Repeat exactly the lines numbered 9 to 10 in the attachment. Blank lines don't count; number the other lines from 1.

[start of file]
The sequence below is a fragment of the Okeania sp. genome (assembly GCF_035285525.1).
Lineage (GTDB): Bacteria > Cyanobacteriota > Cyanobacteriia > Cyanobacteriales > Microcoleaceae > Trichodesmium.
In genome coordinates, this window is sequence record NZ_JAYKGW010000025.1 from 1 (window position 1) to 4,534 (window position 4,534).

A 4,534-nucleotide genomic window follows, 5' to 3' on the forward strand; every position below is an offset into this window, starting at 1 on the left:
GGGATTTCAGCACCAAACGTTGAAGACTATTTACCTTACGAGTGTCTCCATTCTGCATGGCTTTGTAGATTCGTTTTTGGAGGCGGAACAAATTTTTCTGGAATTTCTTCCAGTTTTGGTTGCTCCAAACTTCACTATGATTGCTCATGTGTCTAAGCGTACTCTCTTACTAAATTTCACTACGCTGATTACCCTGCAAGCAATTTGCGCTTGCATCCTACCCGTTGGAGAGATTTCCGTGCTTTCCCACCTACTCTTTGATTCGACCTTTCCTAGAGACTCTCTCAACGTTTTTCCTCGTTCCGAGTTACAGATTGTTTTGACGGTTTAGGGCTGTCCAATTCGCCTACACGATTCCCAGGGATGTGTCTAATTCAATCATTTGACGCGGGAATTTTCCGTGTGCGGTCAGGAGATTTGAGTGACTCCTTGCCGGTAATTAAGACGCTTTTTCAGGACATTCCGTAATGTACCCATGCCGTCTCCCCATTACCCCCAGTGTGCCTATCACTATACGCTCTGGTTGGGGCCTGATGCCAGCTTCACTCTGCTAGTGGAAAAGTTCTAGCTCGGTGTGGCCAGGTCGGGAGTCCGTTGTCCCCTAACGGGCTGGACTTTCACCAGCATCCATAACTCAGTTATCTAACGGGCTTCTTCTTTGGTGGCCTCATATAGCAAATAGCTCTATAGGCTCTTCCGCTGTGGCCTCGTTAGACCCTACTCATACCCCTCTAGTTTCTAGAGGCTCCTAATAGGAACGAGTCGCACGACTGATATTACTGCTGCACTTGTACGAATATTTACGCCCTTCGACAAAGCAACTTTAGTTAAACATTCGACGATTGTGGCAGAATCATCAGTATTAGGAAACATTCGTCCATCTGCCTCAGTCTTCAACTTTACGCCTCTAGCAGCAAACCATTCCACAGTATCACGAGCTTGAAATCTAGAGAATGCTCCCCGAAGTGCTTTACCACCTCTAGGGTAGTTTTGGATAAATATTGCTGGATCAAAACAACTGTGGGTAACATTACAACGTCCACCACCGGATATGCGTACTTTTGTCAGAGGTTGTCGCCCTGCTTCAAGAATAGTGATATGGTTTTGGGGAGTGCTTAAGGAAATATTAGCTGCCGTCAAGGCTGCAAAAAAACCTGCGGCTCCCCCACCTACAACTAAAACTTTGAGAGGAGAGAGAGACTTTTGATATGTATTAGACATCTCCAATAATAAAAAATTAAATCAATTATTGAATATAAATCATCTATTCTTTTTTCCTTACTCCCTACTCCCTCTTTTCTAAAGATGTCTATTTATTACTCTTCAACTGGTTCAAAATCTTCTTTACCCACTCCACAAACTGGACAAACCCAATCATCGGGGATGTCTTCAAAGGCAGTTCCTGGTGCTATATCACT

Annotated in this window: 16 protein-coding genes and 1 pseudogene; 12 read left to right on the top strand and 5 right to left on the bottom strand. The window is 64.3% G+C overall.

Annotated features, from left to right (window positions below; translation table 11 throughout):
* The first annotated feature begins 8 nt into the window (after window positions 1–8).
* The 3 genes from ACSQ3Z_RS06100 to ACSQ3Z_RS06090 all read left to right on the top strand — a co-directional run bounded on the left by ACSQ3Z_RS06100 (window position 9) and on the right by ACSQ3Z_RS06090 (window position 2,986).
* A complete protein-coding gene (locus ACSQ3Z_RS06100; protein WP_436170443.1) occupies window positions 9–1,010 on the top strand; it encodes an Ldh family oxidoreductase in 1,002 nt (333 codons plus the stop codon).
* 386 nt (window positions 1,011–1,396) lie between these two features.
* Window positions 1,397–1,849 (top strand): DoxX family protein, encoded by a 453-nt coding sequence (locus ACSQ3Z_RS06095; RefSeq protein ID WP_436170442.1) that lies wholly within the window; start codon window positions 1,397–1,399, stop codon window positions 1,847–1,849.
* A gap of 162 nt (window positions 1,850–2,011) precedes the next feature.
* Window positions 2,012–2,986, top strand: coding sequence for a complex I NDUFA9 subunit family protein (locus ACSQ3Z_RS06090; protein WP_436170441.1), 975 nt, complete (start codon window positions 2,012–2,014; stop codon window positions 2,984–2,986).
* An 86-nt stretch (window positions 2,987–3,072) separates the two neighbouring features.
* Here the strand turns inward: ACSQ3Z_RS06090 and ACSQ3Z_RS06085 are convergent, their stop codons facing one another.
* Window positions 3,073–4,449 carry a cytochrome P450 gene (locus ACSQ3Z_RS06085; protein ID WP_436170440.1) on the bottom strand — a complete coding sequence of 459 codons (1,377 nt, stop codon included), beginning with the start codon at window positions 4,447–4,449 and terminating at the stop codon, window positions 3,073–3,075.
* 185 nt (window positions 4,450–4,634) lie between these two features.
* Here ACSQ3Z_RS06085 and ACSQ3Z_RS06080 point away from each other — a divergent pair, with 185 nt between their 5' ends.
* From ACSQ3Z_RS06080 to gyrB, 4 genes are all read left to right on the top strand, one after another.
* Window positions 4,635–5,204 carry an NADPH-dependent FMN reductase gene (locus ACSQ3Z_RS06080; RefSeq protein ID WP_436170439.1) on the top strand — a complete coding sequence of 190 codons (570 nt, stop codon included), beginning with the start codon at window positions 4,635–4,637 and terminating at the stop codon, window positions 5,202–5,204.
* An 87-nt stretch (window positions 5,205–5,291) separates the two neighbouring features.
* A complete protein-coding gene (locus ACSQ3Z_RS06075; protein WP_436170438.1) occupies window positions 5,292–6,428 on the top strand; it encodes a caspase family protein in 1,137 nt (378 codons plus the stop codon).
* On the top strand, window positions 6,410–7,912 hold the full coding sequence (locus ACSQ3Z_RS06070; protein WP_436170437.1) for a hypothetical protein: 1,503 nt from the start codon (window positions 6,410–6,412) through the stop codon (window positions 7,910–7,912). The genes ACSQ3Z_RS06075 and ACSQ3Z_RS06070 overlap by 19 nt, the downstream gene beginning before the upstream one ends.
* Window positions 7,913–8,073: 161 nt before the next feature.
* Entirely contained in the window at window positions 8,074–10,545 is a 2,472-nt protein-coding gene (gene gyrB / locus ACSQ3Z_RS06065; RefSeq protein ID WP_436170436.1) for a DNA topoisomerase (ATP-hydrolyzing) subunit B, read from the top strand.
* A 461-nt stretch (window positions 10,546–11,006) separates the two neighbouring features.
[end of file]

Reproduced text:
* The 3 genes from ACSQ3Z_RS06100 to ACSQ3Z_RS06090 all read left to right on the top strand — a co-directional run bounded on the left by ACSQ3Z_RS06100 (window position 9) and on the right by ACSQ3Z_RS06090 (window position 2,986).
* A complete protein-coding gene (locus ACSQ3Z_RS06100; protein WP_436170443.1) occupies window positions 9–1,010 on the top strand; it encodes an Ldh family oxidoreductase in 1,002 nt (333 codons plus the stop codon).